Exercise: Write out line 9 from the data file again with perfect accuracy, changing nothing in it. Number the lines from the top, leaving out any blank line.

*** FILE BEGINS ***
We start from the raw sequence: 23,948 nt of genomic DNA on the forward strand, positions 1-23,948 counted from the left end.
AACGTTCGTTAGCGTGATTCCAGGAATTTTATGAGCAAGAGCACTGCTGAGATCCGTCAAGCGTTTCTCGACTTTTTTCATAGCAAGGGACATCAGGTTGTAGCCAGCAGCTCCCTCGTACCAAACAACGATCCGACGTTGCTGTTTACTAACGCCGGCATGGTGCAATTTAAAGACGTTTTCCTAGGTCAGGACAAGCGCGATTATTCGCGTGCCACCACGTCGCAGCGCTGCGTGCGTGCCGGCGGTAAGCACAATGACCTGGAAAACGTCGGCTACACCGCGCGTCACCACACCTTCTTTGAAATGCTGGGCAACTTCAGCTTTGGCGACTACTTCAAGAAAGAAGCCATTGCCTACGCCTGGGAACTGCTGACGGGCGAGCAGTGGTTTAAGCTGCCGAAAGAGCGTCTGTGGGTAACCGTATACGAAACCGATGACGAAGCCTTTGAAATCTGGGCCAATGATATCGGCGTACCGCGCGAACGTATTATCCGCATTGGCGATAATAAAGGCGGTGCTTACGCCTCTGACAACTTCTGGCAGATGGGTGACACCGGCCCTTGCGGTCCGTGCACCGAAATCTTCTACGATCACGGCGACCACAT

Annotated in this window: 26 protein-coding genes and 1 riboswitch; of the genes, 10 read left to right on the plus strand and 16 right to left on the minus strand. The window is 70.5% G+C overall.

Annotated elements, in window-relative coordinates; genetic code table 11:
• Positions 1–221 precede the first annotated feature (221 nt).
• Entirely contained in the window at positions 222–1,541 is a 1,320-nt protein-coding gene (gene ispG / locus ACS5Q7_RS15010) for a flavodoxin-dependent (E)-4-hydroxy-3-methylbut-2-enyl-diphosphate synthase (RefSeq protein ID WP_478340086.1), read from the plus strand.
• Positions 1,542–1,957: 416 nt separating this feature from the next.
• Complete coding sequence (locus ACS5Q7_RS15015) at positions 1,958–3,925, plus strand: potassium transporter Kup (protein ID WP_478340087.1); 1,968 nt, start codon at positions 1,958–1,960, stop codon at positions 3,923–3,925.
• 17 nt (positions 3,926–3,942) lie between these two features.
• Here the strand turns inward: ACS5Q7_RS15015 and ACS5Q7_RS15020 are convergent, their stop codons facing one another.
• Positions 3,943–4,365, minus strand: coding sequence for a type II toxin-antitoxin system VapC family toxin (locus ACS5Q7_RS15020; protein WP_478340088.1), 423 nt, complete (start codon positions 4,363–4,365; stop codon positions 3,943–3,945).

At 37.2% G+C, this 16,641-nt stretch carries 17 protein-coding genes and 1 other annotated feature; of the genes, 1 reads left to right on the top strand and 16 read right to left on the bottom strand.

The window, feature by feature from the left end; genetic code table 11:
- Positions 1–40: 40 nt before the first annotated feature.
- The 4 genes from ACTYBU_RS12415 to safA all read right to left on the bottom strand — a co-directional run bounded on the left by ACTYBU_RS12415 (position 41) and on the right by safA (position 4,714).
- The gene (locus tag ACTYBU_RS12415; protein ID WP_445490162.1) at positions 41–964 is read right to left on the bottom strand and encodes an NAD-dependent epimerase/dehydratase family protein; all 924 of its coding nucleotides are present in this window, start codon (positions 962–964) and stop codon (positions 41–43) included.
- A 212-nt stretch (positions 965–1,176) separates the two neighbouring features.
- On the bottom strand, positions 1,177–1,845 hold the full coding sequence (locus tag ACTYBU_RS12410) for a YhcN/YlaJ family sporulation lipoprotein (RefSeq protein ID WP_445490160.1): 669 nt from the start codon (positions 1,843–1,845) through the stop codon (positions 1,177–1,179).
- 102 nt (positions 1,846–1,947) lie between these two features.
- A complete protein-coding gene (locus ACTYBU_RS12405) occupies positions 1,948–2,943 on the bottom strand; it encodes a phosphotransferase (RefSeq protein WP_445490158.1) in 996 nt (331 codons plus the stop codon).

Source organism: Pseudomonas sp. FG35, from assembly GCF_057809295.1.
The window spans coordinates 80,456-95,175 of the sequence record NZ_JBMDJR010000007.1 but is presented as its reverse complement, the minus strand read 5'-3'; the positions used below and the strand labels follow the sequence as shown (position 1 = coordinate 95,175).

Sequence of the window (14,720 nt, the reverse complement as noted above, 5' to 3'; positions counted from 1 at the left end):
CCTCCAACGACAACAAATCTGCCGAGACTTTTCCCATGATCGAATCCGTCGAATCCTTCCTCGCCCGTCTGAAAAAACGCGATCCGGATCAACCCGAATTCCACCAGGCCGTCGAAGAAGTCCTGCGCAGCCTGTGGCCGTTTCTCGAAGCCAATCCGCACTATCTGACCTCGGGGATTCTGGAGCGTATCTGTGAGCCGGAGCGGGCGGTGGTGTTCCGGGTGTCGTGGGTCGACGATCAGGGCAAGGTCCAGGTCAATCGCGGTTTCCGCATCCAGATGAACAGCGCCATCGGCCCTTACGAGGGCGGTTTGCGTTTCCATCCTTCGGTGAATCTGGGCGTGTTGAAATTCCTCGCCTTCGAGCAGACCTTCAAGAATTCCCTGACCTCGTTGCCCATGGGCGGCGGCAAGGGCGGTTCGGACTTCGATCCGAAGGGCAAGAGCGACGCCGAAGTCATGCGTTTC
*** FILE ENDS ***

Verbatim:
• 17 nt (positions 3,926–3,942) lie between these two features.